11 killed in South Sudan's Jonglei
Juba - Eleven people have been killed in new attacks in South Sudan's troubled Jonglei state, where nearly 40 people died in tribal violence last week, the state's governor said on Monday.
Suspected rebels under the command of renegade general George Athor attacked Atar town, in Pigi county, killing nine people, while another raid cost the lives of two people in Kapat, near the state capital Bor, said Kuol Manyang.
Both of the attacks occurred on Sunday.
"There were three SPLA killed and six civilians, including one woman," and three others wounded, Manyang told AFP, referring to South Sudan's army, which has been battling an insurgency in Jonglei since last year.
"[The assailants] are thought to be the people of George Athor" fighting the people of Atar, who were trying to drive the rebels out of the area, he said.
"Two days earlier the rebels attacked another place near Atar... It appears they don't have food so they are targeting the people and taking their cattle," Manyang added.
Last month Athor vowed to keep fighting South Sudan's new government after his demands for seats in the cabinet and nationwide elections were not met during secret talks with President Salva Kiir in Nairobi.
He first launched his bloody rebellion in April 2010 after claiming he was cheated in an election for the governorship of Jonglei state.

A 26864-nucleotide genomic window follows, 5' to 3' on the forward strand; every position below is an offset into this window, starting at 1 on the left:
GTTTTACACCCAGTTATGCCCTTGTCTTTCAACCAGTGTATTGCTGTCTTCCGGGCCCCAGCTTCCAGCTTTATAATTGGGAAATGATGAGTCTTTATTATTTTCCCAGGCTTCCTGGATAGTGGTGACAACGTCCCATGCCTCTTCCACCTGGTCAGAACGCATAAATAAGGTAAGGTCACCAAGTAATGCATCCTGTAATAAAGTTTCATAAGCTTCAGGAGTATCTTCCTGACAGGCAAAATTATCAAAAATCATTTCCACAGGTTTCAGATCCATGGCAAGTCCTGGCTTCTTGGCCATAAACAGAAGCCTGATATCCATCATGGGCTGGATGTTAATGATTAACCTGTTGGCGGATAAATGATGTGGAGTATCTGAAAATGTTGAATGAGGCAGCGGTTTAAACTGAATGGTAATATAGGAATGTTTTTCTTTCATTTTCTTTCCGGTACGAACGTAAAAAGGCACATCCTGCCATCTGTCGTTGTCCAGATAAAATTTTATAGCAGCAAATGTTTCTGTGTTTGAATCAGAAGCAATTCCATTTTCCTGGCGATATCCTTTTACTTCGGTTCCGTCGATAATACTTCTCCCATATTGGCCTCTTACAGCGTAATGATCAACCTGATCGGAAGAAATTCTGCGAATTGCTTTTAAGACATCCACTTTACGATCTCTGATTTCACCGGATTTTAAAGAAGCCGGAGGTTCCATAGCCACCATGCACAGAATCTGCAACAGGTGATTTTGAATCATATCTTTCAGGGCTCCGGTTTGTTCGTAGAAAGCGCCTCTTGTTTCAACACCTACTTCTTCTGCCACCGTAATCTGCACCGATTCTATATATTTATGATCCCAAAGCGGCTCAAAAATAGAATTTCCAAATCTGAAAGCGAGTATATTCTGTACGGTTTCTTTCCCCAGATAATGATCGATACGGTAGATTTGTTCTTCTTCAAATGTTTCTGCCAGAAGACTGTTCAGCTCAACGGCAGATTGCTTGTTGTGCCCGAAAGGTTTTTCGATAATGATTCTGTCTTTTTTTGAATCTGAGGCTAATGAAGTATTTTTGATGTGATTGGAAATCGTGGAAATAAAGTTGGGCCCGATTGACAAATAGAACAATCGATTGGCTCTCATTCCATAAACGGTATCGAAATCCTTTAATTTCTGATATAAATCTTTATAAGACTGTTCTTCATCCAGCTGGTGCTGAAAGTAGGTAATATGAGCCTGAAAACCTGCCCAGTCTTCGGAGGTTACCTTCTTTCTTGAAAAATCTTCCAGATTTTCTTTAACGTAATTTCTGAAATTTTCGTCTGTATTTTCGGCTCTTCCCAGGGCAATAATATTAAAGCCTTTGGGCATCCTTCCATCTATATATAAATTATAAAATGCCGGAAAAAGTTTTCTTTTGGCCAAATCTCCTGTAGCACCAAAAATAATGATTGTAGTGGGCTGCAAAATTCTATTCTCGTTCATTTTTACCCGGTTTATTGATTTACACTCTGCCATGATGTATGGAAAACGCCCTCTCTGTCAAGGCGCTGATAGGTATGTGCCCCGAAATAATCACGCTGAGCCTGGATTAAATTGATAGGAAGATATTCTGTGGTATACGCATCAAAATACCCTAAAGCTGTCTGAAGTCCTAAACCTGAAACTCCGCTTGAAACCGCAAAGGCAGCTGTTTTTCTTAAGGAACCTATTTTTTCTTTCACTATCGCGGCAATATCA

Kiir's offer of amnesty to rebel groups shortly after South Sudan gained independence in July has succeeded in drawing some leaders back to the fold.
But Athor's troops remain active in Jonglei, a state racked by inter-communal violence.
Manyang said the two people were killed in Kapat after raids allegedly carried out by the tribe of Murle on their Nuer rivals that left at least 37 people dead a week ago.
"The Murle came... they killed two of the cattle rearers, wounded one and took the cattle," he said.
The United Nations raised the alarm in September over violent cattle raids and revenge attacks between the Murle and Lou Nuer in South Sudan's largest state that have left around 1 000 dead since June.
The UN peacekeeping mission in South Sudan has warned the escalating violence threatened to engulf the fledgling nation, has urged both sides to rejoin peace talks due to be held this week in Jonglei.